But it doesn’t mean Gmail will be ad-free
Google has decided to stop scanning emails for the purpose of targeted advertising, a practice Google implemented years ago.
The decision “brings Gmail ads in line with how we personalize ads for other Google products,” Google executive Diane Greene said
Google’s longstanding email scanning has been controversial, to say the least. The tech company has been sued multiple times over the practice. In one court filing on the matter, Google stated: “Just as a sender of a letter to a business colleague cannot be surprised that the recipient’s assistant opens the letter, people who use web-based email today cannot be surprised if their communications are processed by the recipient’s ECS [electronic communications service] provider in the course of delivery.”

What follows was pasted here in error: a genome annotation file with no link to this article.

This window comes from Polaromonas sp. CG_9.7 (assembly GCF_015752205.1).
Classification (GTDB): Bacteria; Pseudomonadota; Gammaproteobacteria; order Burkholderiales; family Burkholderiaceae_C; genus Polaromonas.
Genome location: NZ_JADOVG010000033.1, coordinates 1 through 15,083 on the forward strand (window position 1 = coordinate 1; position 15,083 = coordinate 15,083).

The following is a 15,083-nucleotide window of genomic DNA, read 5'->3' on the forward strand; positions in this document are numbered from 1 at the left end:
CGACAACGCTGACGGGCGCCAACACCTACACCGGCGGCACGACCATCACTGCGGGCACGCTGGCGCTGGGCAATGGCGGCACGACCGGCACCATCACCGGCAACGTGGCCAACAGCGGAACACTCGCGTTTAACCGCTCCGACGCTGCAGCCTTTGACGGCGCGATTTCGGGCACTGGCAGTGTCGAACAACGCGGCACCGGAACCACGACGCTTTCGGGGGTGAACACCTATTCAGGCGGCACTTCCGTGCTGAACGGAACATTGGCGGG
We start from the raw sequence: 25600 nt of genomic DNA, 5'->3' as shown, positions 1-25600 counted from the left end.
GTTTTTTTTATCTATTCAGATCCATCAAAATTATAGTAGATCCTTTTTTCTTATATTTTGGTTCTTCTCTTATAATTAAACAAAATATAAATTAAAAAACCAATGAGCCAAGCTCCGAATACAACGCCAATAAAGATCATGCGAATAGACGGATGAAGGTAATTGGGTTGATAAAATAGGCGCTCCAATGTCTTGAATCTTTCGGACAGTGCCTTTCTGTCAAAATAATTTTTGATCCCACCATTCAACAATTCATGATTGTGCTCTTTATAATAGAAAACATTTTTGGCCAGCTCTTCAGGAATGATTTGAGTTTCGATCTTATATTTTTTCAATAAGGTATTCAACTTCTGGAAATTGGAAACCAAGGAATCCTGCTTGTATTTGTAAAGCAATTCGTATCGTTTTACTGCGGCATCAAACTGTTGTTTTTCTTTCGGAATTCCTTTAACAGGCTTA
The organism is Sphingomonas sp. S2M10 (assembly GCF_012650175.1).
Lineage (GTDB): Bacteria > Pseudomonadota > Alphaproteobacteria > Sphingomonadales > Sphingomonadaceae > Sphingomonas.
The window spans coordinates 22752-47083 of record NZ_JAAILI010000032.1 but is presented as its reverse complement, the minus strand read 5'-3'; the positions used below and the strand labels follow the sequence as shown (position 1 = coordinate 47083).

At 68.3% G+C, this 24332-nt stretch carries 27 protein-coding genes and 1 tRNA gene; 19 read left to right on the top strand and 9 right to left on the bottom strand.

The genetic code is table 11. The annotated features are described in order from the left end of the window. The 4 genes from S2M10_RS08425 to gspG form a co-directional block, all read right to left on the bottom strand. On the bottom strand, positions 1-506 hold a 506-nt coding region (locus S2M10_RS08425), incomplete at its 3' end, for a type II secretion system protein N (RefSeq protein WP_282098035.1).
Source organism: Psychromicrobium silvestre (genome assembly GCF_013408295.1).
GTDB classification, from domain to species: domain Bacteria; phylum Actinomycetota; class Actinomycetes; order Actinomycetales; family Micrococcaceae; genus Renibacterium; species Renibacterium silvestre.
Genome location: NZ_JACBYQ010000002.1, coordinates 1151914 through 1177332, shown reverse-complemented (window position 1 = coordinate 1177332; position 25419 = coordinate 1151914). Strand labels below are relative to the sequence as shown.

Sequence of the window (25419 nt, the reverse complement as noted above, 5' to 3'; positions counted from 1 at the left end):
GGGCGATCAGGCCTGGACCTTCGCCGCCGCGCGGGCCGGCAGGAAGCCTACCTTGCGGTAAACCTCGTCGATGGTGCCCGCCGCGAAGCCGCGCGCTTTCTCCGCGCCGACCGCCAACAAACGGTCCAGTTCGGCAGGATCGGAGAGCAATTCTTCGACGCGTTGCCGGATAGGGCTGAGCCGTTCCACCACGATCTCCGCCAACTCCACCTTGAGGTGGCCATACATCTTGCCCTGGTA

It could also be argued, however, most assistants would not compile and sell the contents of the letter.
Although some might allege an alternate motive to Google’s decision, such as enterprise competition, the change marks a victory for privacy-conscious Gmail users.
Removing email scanning does not mean the free version of Gmail will be ad-free, though. Google will continue to place targeted advertisements on Gmail, but the advertisements will be targeted in the same way as other Google services – based on browsing activity, Google searches, physical locations, and more.